Nigeria’s government defends its actions as more girls are abducted

Nigeria map -- April 16

ABUJA, Nigeria (CNN) — Nigeria defended its response to the kidnapping of hundreds of schoolgirls by a terror group even as details emerged Tuesday about a second mass abduction, adding to a growing global outcry over the fate of the children.

President Goodluck Jonathan has been under mounting international pressure to step up efforts to rescue the girls, who have become the focal point for a global campaign that began on social media and quickly spread to street demonstrations.

“The President and the government is not taking this as easy as people all over the world think,” Doyin Okupe, a spokesman for Nigeria’s President, told CNN.

“We’ve done a lot but we are not talking about it. We’re not Americans. We’re not showing people, you know, but it does not mean that we are not doing something.”

Two special battalions have been devoted to the search for the missing girls, including the more than 200 who were abducted from an all-girls school in April, Okupe said.

It was unclear whether these were additional troops being dispatched or were forces already in place. More troops, he said, are also on the way, though he did not detail how many.

U.S. offers military help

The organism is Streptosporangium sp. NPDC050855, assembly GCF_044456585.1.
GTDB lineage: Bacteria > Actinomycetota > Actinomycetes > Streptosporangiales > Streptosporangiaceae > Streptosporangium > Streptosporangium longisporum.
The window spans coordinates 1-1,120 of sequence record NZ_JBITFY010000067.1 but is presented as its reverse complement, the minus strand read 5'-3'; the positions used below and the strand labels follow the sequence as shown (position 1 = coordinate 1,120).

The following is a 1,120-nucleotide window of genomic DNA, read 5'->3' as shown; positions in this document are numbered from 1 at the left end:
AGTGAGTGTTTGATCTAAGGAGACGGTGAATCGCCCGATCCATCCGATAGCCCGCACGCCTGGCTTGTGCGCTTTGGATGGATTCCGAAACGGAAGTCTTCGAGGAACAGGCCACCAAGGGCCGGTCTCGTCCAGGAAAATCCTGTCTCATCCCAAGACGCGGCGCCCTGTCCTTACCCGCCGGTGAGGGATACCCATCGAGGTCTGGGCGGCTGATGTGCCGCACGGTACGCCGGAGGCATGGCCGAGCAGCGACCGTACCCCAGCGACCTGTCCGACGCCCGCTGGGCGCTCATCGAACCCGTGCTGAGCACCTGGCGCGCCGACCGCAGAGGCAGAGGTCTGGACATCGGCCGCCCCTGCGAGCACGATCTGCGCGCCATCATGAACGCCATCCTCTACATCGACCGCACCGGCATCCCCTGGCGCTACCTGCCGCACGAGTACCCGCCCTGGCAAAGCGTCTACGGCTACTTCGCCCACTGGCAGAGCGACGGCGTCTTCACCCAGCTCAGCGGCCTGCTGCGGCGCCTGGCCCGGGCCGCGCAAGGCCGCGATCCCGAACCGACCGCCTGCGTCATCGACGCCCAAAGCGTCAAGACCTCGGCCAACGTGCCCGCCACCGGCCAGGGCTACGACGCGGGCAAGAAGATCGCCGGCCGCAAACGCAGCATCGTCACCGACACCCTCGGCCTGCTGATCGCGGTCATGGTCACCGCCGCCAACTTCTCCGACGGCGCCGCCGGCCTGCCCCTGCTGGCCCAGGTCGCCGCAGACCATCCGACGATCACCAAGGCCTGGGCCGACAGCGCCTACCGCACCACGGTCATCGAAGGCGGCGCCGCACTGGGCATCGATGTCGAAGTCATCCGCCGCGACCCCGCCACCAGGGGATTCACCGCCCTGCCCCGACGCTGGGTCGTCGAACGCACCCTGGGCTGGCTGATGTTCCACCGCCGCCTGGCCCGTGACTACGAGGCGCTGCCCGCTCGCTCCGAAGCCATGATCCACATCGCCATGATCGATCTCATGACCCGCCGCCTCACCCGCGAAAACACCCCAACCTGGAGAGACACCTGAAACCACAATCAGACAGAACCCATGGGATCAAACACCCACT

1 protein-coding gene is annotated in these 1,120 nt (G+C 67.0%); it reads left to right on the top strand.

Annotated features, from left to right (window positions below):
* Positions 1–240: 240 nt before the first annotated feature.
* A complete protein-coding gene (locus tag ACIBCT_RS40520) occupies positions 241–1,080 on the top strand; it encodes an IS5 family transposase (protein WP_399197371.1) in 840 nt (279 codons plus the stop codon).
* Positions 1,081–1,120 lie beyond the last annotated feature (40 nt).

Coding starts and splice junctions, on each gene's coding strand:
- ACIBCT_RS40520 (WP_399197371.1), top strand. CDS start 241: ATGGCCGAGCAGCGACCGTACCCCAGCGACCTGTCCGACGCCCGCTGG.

The defense by the government came the same day Jonathan said he welcomed an offer of U.S. support in the search for the girls, the U.S. State Department said Tuesday.

The U.S. Embassy in Abuja, Nigeria, is ready to create a “coordination cell” to provide intelligence, investigations and hostage negotiation expertise, State Department spokeswoman Jen Psaki said. The cell would include U.S. military personnel, she said.

Secretary of State John Kerry telephoned Jonathan on Tuesday to reiterate the offer to help, Psaki said.

Even as Kerry and Jonathan spoke, new details were emerging about the abduction of at least eight girls, between the ages of 12 and 15, who were snatched Sunday night from the village of Warabe.

The village is located in the rural northeast, near the border of Cameroon, an area considered a stronghold for Boko Haram, a group that U.S. officials say has received training from al Qaeda affiliates.

That follows the April 14 abduction of more than 230 girls. According to accounts, armed members of Boko Haram overpowered security guards at an all-girls school in Chibok, yanked the girls out of bed and forced them into trucks. The convoy of trucks then disappeared into the dense forest bordering Cameroon.

Boko Haram translates to “Western education is sin” in the local Hausa language, and the group has said its aim is to impose a stricter enforcement of Sharia law across Africa’s most populous nation, which is split between a majority Muslim north and a mostly Christian south.

The United States has branded Boko Haram a terror organization and has put a $7 million bounty on the group’s elusive leader, Abubakar Shekau.

In recent years, the group has stepped up its attacks, bombing schools, churches and mosques.